Four years after students in 10 North Carolina public schools participated in a program to reduce dating violence, they were significantly less likely than their peers who had not received the intervention to report involvement in such violence.1 The Safe Dates program included a theatrical production staged by students, 10 educational sessions and a poster contest, and was implemented among eighth graders in five randomly selected schools in 1994-1995. Three years later, half of participants received a booster—a mailed newsletter and worksheets, followed by a phone call from a health educator—to reinforce the program’s messages. According to the teenagers’ own reports four years after the intervention, Safe Date participants had perpetrated significantly less physical, serious physical and sexual abuse within a dating relationship than students whose schools had not provided the program (betas, -0.1 to -1.1); they also were less likely to have been victims of sexual or serious physical violence (-0.2 and -0.5, respectively). Program effects were the same for white and nonwhite teenagers, and for males and females, but they varied somewhat by whether adolescents had previously experienced dating violence. However, students who received the booster did not report better outcomes than those who received only the original intervention.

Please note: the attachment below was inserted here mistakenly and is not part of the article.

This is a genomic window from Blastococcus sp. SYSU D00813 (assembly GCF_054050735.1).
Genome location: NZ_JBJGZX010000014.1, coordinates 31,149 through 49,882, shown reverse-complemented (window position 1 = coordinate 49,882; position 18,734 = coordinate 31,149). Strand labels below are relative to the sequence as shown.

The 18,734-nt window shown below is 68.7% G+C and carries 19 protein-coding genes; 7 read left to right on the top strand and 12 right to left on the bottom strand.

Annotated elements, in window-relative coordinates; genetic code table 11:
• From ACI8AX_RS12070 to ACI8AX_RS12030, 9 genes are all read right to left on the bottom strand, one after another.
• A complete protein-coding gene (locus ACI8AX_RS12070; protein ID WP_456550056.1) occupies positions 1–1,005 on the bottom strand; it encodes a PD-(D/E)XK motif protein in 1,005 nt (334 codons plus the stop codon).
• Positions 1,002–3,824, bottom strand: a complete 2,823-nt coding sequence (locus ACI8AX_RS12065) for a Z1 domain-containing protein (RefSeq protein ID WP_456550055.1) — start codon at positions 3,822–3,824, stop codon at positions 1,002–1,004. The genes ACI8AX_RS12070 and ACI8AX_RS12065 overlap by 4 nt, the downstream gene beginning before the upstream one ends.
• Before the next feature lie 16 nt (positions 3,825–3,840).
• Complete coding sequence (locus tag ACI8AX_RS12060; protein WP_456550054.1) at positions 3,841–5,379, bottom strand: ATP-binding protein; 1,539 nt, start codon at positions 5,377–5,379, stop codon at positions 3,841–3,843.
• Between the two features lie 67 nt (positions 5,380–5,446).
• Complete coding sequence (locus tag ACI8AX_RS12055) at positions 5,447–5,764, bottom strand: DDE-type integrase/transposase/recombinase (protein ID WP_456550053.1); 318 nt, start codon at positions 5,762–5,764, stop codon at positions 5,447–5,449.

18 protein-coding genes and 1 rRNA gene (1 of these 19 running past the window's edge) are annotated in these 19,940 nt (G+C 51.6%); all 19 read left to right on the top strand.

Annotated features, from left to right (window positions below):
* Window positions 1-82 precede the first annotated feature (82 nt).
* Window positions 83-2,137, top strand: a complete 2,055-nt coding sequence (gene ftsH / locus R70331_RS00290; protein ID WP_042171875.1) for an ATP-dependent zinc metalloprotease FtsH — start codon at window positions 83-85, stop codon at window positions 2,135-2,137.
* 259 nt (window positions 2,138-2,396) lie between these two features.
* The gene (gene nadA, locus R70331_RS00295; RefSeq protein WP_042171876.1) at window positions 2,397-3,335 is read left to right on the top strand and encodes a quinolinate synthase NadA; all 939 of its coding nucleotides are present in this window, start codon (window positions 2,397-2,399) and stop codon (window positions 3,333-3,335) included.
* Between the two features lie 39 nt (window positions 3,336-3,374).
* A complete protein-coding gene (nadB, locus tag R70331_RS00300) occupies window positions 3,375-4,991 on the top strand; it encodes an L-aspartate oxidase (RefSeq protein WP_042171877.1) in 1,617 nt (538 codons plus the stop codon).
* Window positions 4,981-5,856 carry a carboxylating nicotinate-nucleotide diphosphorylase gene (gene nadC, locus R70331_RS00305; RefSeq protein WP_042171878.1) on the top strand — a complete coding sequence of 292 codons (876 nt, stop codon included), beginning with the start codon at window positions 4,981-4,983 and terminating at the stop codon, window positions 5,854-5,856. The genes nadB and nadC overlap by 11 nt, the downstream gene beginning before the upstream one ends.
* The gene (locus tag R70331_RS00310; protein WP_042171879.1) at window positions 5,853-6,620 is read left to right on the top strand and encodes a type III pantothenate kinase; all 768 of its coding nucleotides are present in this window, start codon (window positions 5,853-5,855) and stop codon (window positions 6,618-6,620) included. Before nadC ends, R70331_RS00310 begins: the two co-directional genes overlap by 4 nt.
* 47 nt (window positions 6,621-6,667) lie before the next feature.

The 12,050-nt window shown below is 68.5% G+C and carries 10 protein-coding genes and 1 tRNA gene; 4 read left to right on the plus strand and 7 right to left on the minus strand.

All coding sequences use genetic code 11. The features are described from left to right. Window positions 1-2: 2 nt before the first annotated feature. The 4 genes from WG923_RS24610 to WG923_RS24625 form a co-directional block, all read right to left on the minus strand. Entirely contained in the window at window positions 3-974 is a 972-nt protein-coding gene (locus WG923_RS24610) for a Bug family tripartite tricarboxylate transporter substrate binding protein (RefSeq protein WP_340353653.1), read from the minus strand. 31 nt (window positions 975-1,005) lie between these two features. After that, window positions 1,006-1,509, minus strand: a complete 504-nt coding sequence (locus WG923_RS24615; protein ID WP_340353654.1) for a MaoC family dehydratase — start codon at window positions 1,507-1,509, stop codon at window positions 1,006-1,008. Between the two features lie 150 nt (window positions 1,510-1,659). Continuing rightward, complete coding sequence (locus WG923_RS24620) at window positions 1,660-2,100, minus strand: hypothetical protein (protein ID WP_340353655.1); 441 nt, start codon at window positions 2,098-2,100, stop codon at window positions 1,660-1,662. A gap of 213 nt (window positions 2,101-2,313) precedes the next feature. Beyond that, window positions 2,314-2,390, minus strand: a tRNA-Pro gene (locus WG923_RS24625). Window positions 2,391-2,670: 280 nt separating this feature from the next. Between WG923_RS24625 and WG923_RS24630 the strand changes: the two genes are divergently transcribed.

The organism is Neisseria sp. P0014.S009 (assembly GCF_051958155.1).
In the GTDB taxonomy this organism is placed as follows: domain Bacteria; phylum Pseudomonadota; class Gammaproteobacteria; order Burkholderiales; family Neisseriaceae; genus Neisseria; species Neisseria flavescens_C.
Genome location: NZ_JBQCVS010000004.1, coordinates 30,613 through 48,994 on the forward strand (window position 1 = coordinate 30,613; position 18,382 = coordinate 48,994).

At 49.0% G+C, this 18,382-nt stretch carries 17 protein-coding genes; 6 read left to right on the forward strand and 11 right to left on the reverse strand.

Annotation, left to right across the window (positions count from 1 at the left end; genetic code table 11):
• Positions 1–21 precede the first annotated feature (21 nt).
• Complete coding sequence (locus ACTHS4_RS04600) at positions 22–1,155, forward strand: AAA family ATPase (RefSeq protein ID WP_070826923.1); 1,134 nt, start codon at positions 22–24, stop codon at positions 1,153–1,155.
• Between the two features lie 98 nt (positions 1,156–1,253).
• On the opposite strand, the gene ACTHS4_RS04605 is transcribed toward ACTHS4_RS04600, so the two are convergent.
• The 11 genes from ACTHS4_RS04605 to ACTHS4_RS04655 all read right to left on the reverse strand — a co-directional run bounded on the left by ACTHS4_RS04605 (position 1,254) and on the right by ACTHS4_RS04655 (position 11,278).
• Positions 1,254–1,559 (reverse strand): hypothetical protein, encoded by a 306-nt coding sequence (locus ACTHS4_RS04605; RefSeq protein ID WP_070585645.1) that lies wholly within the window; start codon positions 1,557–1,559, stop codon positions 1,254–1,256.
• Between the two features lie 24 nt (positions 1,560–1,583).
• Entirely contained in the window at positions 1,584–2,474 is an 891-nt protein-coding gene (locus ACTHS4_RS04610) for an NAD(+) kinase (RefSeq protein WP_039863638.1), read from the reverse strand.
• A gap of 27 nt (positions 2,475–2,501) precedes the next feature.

1. Foshee VA et al., Assessing the long-term effects of the Safe Dates program and a booster in preventing and reducing adolescent dating violence victimization and perpetration, American Journal of Public Health, 2004, 94(4): 619-624.